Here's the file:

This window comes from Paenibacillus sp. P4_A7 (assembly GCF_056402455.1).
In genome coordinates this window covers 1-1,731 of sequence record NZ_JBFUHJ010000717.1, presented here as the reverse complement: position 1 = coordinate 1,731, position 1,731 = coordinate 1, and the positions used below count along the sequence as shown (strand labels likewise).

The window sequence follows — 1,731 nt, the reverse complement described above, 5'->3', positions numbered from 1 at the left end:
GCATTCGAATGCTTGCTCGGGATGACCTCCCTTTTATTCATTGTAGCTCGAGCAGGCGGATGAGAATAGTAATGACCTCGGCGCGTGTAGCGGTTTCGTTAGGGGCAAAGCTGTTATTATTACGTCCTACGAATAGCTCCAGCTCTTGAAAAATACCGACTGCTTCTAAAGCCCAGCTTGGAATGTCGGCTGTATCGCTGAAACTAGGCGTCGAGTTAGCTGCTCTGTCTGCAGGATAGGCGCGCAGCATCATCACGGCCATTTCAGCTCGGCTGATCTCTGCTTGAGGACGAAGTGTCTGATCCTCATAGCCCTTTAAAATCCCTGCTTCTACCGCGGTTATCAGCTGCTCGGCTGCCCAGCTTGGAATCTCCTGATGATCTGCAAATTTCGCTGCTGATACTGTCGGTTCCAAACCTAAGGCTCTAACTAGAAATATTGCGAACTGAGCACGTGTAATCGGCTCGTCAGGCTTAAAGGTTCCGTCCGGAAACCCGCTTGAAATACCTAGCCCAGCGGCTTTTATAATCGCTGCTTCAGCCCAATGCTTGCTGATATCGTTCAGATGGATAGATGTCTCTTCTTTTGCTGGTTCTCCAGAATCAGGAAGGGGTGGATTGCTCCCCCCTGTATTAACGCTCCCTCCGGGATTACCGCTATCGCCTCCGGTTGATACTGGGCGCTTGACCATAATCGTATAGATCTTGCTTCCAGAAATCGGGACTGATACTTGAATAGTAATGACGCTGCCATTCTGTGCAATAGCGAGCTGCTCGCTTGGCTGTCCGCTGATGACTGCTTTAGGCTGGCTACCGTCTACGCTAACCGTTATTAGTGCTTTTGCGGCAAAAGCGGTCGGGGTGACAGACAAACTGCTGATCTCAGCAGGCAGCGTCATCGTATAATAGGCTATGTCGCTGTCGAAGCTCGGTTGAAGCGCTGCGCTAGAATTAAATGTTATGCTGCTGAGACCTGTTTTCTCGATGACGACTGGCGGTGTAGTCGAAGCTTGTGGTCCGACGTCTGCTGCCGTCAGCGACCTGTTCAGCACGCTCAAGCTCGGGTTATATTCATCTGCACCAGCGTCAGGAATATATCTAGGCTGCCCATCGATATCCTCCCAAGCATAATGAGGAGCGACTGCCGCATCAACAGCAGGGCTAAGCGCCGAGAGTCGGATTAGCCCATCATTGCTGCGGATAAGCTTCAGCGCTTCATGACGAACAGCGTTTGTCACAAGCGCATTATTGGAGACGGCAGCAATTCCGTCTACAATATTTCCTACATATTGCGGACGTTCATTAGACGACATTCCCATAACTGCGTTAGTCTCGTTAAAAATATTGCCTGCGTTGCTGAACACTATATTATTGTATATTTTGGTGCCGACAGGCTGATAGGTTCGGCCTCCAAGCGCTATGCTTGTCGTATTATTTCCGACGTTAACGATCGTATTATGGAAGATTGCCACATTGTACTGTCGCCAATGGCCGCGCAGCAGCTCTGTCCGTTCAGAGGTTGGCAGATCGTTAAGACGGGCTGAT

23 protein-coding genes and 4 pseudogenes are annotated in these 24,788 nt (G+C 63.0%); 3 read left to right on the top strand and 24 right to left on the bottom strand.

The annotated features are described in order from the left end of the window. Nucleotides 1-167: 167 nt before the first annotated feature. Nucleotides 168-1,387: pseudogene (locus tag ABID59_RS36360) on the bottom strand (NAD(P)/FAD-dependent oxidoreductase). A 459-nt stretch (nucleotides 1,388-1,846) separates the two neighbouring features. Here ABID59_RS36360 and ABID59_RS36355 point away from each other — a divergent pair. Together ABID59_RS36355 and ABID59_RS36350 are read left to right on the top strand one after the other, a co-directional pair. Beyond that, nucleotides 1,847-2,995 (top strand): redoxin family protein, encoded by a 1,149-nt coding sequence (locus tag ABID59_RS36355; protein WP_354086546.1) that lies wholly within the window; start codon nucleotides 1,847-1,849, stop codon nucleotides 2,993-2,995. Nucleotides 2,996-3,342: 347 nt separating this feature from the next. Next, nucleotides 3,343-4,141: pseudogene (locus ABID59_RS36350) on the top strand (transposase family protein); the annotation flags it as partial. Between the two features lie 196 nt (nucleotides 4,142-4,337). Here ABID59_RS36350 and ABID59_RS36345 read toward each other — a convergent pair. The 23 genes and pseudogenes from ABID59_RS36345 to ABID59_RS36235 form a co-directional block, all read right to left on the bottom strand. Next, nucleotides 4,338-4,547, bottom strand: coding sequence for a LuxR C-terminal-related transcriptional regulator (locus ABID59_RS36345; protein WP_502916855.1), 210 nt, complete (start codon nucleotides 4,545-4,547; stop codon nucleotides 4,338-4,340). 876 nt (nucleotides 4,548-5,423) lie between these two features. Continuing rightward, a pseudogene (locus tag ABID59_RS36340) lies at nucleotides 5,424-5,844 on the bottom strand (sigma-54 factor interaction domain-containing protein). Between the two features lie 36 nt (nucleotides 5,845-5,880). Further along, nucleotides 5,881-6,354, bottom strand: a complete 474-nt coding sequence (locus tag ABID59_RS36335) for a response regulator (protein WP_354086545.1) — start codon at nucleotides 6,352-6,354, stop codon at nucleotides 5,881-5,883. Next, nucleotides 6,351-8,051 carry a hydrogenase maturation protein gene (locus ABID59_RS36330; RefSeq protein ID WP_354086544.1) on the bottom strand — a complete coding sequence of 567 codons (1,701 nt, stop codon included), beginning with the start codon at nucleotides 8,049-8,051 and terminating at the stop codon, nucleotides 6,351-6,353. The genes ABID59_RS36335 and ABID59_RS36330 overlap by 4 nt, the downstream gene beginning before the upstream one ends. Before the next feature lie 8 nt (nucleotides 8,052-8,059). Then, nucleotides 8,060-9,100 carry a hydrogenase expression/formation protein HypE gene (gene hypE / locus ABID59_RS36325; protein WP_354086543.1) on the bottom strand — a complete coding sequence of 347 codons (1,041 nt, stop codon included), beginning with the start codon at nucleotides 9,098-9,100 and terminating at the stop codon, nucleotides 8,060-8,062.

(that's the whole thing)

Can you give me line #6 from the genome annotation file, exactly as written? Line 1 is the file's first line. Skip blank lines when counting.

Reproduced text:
The annotated features are described in order from the left end of the window. Nucleotides 1-167: 167 nt before the first annotated feature. Nucleotides 168-1,387: pseudogene (locus tag ABID59_RS36360) on the bottom strand (NAD(P)/FAD-dependent oxidoreductase). A 459-nt stretch (nucleotides 1,388-1,846) separates the two neighbouring features. Here ABID59_RS36360 and ABID59_RS36355 point away from each other — a divergent pair. Together ABID59_RS36355 and ABID59_RS36350 are read left to right on the top strand one after the other, a co-directional pair. Beyond that, nucleotides 1,847-2,995 (top strand): redoxin family protein, encoded by a 1,149-nt coding sequence (locus tag ABID59_RS36355; protein WP_354086546.1) that lies wholly within the window; start codon nucleotides 1,847-1,849, stop codon nucleotides 2,993-2,995. Nucleotides 2,996-3,342: 347 nt separating this feature from the next. Next, nucleotides 3,343-4,141: pseudogene (locus ABID59_RS36350) on the top strand (transposase family protein); the annotation flags it as partial. Between the two features lie 196 nt (nucleotides 4,142-4,337). Here ABID59_RS36350 and ABID59_RS36345 read toward each other — a convergent pair. The 23 genes and pseudogenes from ABID59_RS36345 to ABID59_RS36235 form a co-directional block, all read right to left on the bottom strand. Next, nucleotides 4,338-4,547, bottom strand: coding sequence for a LuxR C-terminal-related transcriptional regulator (locus ABID59_RS36345; protein WP_502916855.1), 210 nt, complete (start codon nucleotides 4,545-4,547; stop codon nucleotides 4,338-4,340). 876 nt (nucleotides 4,548-5,423) lie between these two features. Continuing rightward, a pseudogene (locus tag ABID59_RS36340) lies at nucleotides 5,424-5,844 on the bottom strand (sigma-54 factor interaction domain-containing protein). Between the two features lie 36 nt (nucleotides 5,845-5,880). Further along, nucleotides 5,881-6,354, bottom strand: a complete 474-nt coding sequence (locus tag ABID59_RS36335) for a response regulator (protein WP_354086545.1) — start codon at nucleotides 6,352-6,354, stop codon at nucleotides 5,881-5,883. Next, nucleotides 6,351-8,051 carry a hydrogenase maturation protein gene (locus ABID59_RS36330; RefSeq protein ID WP_354086544.1) on the bottom strand — a complete coding sequence of 567 codons (1,701 nt, stop codon included), beginning with the start codon at nucleotides 8,049-8,051 and terminating at the stop codon, nucleotides 6,351-6,353. The genes ABID59_RS36335 and ABID59_RS36330 overlap by 4 nt, the downstream gene beginning before the upstream one ends. Before the next feature lie 8 nt (nucleotides 8,052-8,059). Then, nucleotides 8,060-9,100 carry a hydrogenase expression/formation protein HypE gene (gene hypE / locus ABID59_RS36325; protein WP_354086543.1) on the bottom strand — a complete coding sequence of 347 codons (1,041 nt, stop codon included), beginning with the start codon at nucleotides 9,098-9,100 and terminating at the stop codon, nucleotides 8,060-8,062.